Introduction (10 points):
Your introduction should be approximately 1 page in length and should include:
• A beginning statement or catchy short quotation or short story that seems to capture the overall message of what you want to say in the paper
• A brief description of your topic or issue. The description can include definitions of relevant concepts.
• A brief statement of your interest in the topic/issue, your point of view, your experience with the topic/issue
• A brief explanation of the context for your question. For example, why is this issue of importance right now in the field? Are there relevant Canadian or local statistics which help to put the topic in perspective?
• A brief outline of how you plan to explore the issue/topic in your paper
The Main Body of the Paper (60 points): (6 pages)
• Ecological Perspective
Consider your issue through the lens of Bronfenbrenner’s ecological model. What connections can you make between your topic and families, communities, societal institutions, values and beliefs? How does your issue influence/play out across these systems?
• Societal Views and Changes throughout History
What are the predominant views about this issue within society or within the different groups that make up society (cultural/ethnic, income, gender, age, geographic)? Trace how our thinking about this issue has changed and evolved throughout history. You will generally find basic historical information in books. You will often find indications of current public views and attitudes in the daily newspaper and in popular magazines, television, etc.
• Current research and theories:
What different theories and approaches to the issue did you find in your research? You are likely to find that some writers will see the issue in very broad social, economic and political terms, while others will see it more in terms of how individuals experience and deal with it.
Discuss/summarize the current research related to your thesis. What sense do you make of the theories? How do these theories/ideas relate to class discussions and assigned readings? What approaches/explainations do you find most attractive? Why?
• The connection between the theory and real-life experience: How does this issue affect real people? It is often useful to include examples from current media sources. Depending upon your topic, it can also be very useful to talk to people who are experiencing the issue directly. Try to find ways to express these experiences in peoples’ own words, perhaps as brief stories. It is rarely useful to include whole interviews in your paper. Rather, you should summarize the useful points and/or pull out bits that make your point. Be sure to reference these accurately.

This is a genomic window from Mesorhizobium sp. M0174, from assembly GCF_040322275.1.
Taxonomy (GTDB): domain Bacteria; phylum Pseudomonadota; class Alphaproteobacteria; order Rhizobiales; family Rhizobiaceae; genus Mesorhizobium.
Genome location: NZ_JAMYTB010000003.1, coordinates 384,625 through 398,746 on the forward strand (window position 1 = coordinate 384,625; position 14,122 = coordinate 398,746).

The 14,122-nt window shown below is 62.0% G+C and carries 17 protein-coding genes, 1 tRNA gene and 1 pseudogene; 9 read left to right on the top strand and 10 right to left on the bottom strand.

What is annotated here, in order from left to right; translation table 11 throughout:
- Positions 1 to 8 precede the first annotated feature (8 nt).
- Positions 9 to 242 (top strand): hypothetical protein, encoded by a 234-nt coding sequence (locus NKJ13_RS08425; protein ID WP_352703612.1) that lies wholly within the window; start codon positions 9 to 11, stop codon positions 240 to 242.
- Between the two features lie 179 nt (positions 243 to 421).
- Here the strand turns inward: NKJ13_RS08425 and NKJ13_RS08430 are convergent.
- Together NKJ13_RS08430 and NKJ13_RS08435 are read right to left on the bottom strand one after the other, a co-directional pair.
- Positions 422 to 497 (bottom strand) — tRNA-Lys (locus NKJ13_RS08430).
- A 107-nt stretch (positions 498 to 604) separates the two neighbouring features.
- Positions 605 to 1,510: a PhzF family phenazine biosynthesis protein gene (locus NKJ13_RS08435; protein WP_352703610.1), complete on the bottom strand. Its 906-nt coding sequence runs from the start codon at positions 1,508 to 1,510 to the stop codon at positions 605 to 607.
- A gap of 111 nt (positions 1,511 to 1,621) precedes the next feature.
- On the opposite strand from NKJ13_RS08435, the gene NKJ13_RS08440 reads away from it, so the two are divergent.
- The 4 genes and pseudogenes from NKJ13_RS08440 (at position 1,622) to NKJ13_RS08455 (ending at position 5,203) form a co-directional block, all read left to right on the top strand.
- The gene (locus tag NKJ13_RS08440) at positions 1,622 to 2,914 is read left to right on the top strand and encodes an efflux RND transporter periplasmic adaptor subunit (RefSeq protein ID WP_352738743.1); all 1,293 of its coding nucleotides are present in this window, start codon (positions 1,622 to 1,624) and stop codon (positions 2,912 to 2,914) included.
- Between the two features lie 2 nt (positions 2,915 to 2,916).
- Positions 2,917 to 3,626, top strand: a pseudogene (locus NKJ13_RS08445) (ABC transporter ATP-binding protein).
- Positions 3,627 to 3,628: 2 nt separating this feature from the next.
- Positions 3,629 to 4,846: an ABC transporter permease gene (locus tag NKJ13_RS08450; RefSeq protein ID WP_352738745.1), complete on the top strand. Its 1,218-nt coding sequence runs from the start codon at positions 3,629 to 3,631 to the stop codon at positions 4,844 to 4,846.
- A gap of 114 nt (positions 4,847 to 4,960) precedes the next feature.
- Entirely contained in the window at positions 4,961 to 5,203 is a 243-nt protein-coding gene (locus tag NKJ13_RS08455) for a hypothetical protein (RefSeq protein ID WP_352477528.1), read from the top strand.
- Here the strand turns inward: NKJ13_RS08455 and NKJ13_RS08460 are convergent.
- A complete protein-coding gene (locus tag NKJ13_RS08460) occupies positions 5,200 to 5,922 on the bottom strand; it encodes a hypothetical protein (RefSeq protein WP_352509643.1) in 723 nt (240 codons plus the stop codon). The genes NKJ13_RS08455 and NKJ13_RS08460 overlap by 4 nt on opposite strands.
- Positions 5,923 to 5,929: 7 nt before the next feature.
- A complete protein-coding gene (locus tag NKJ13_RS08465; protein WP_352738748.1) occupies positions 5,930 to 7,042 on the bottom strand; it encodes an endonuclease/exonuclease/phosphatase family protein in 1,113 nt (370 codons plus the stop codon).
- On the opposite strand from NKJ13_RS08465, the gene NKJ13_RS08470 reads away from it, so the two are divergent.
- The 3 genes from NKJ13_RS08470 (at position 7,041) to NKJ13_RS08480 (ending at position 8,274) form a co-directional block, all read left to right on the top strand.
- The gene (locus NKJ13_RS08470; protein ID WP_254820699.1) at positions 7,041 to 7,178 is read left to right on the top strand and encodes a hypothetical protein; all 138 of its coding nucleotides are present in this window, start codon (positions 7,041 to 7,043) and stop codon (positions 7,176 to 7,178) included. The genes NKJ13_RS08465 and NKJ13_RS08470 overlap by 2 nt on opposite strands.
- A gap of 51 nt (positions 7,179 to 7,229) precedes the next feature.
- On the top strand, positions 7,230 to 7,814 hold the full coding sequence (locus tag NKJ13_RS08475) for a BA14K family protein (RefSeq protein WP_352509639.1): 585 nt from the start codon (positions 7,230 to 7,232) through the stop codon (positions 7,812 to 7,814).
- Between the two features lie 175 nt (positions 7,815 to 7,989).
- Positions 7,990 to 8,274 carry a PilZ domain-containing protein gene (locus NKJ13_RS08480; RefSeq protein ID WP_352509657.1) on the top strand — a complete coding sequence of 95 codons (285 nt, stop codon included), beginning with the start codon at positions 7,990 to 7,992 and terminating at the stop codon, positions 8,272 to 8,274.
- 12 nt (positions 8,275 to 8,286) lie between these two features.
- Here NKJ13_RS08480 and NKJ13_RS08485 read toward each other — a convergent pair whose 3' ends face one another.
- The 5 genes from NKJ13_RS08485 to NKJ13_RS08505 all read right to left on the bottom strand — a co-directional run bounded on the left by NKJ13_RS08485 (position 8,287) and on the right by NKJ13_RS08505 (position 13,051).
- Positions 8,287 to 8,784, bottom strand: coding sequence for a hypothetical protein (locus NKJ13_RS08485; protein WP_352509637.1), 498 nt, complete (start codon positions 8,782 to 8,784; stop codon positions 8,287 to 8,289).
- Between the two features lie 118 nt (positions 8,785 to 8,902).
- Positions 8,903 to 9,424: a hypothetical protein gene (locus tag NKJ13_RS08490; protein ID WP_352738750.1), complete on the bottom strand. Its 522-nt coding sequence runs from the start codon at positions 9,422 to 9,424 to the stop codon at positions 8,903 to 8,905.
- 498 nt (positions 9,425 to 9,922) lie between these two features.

Aside from making your paper more interesting, these real-life stories help you to show the connections and tensions between individuals and society. You could include such stories in a separate section, or insert them throughout your paper as a way of contrasting the experiences of real people with the view of society and the ideas in the research.
• Implications for your work as an early childhood professional: State clearly the implications you see for early childhood practice as related to the issue you have explored. Will you make any changes to your practice? You might find it useful to focus on two areas:
implications for helping individuals and families
implications for community and social change, advocacy and prevention
You are not expected to know all the answers! A good research paper often raises as many questions as it answers.
Summary and conclusions (10 points): (1 page)
Reflect on your learning from a personal perspective:
• What did you learn from this project? What questions are you left with? What new questions came up for you? How might these questions guide your future learning?
• What knowledge, ideas, feelings and attitudes do you now bring to your work in early childhood?
Conclude your paper in a way that seems appropriate to you. It is often useful to summarize your arguments and discussion of the theory, referring back to your opening statement. It is often useful to end your paper with a short quotation or story that seems to “say it all”.